Full Monte Sano Map
This one is not as high res as the next one, so if you want to look at the Land Trust trails, don’t use this one. But this is a good overview, especially for races like McKay Hollow Madness 12K/25K, Mountain Mist 50K and Grand Viduta Stage Race that use trails on both sides of Monte Sano Blvd.


Full MSSP and Land Trust Trails Map
This map is the best to use for the trails on the LTNA area as it’s the highest resolution and most detailed.


Must Have Ap

If you carry your phone (which I highly recommend) then you should buy this app. It’s called “Maplets” and it does cost money but it’s WELL WORTH the $2.99 if you’re going to be trail running. You download any maps of the area to your phone and they’re georeferenced so you can pull them up (even without service since you downloaded them) and it will show your location on the map. This app has saved me MANY times. However, I do still carry paper maps with me because they’re quicker in general.

Local Trail Running Lingo

Death Trail – I first heard of this “trail” when I was training for my first McKay Hollow and someone said, “You need to do Death Trail, at least once.” I went home and pulled up my trusty maps and found it NO WHERE. Well, it’s what locals call the stretch of the McKay Hollow Trail that leads UP to the playground area. If you’ve been up on Monte Sano at the overlook, Death Trail leads up to that point. It’s a hand-and-foot section of the trail and if you’re doing the McKay Hollow 25K, it takes you to the finish line. It’s tough but it’s fantastic.

Rest Shelter – This is the other end of the McKay Hollow Trail that starts on the White/South Plateau loop. There is a trail marker for McKay, but there is also a “Rest Shelter” sign at that point, hence the name. It’s a tough downhill for McKay Hollow 25K, but it’s a tougher uphill at Mountain Mist 50K. There are other “Rest Shelter” signs, so don’t start exploring if you don’t see a trail sign.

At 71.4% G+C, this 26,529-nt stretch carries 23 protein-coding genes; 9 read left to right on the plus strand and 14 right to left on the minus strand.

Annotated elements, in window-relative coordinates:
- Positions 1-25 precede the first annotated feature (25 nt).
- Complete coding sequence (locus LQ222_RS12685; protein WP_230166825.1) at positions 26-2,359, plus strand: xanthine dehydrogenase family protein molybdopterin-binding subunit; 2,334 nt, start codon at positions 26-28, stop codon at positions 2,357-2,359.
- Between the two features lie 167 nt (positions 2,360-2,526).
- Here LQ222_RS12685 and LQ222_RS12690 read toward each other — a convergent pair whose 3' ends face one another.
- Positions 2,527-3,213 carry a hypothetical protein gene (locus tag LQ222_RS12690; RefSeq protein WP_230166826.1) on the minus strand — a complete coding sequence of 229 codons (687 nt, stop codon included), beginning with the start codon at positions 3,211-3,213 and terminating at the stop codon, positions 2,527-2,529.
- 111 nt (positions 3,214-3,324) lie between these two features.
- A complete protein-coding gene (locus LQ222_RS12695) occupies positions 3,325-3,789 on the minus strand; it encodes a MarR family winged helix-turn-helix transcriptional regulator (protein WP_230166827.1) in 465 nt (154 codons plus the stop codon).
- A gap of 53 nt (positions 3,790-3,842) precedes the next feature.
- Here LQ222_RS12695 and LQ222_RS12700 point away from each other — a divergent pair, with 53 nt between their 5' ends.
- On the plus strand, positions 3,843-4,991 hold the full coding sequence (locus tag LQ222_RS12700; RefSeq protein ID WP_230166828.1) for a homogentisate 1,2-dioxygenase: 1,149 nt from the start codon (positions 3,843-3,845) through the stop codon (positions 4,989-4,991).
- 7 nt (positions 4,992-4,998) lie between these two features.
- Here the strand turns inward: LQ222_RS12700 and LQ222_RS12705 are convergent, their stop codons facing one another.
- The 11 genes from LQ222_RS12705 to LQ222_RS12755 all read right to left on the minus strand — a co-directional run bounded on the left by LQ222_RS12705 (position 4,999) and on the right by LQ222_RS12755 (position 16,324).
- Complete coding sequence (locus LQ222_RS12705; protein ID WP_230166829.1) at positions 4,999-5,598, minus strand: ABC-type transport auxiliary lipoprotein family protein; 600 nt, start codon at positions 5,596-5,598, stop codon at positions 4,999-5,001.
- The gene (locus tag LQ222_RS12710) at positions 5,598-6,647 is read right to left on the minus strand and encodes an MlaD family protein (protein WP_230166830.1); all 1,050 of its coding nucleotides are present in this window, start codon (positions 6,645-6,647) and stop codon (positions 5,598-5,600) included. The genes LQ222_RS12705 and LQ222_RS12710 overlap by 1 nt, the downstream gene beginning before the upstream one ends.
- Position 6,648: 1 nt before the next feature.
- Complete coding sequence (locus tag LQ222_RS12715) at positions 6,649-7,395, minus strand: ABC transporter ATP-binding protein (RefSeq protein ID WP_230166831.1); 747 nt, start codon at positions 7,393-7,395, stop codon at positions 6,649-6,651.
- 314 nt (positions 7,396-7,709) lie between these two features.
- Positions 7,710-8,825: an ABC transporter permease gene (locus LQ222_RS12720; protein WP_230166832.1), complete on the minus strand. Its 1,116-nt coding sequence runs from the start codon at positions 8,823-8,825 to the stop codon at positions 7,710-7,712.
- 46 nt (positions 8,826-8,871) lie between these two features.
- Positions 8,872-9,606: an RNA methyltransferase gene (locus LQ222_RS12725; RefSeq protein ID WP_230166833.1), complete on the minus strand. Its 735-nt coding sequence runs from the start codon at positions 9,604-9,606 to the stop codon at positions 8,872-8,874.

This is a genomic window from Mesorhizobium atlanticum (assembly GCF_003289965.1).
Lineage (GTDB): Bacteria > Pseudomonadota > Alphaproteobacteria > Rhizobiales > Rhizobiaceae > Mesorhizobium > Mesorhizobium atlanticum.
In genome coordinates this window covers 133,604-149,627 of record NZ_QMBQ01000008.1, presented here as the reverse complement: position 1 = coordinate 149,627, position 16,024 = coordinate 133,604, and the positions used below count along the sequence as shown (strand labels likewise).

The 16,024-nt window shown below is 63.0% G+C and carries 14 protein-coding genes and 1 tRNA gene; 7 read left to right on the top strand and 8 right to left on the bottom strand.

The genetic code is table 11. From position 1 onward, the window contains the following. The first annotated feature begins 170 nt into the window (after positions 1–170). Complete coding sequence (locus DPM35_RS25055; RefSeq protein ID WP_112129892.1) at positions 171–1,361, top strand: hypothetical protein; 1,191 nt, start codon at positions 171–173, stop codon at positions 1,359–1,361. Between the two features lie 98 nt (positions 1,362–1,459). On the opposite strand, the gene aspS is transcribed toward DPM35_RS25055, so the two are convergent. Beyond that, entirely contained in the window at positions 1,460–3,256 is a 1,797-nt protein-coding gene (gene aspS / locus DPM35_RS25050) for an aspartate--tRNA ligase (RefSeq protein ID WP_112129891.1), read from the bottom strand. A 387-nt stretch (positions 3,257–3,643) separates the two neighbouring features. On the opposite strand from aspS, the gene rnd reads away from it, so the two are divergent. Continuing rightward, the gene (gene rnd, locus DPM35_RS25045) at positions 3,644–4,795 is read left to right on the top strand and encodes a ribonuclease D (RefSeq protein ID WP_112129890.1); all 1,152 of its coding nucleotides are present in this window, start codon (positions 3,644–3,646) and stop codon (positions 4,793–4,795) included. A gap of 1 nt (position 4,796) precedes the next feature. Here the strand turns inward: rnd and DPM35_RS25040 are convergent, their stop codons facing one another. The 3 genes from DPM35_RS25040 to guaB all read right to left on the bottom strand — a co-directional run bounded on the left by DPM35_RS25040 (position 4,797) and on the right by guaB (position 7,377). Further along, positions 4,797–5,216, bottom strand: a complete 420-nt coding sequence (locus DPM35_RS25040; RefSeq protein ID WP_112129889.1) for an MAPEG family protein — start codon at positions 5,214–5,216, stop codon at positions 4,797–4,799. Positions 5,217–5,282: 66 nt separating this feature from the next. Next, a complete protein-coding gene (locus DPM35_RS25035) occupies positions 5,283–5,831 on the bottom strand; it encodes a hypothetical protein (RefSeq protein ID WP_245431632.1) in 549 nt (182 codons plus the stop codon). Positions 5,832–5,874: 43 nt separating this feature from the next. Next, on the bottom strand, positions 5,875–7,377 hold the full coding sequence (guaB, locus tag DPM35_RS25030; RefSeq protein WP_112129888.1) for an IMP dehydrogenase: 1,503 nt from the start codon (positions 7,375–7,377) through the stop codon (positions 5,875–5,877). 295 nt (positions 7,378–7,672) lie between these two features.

3 Benches – This one is at least on the map, but unless you know where to look you won’t be able to find it. This one gets referenced a lot because it’s at and near several intersections.


K2 – This one is still a little foreign to me as it’s not usable during hunting season which is when I run. If any local wants to download this graphic and tell me exactly where it is, that would be awesome. You go UP (I think?) during Mountain Mist 50K but down (I think?) during Viduta Stage race.

White Loop: Marked as the South Plateau loop on the maps, but has white blaze marks on the trees, hence the name.

Blue Loop: Marked as the North Plateau loop on the maps, but has blue blaze marks on the trees.

Note about North/South loop lingo. During Dizzy Fifties 50K training season, you’ll hear people refer to “North Dizzy Loops” and “South Dizzy Loops”. And while the South Dizzy Loop does use a lot of the South Plateau Loop, they are not the same thing. Same as the North loops. This confused a lot of people this year. Just know that in October and November “North Loop” and “South Loop” may have different meanings if you’re talking to trail runners.

I am publishing this now as is, but I full expect to be making notes and adding information forever as people correct me or inform me of other good resources.

2 thoughts on “Resources For (New? All?) Trail Runners in Huntsville”

  1. Just downloaded the Maplets app. Looks pretty cool and definitely could prove useful.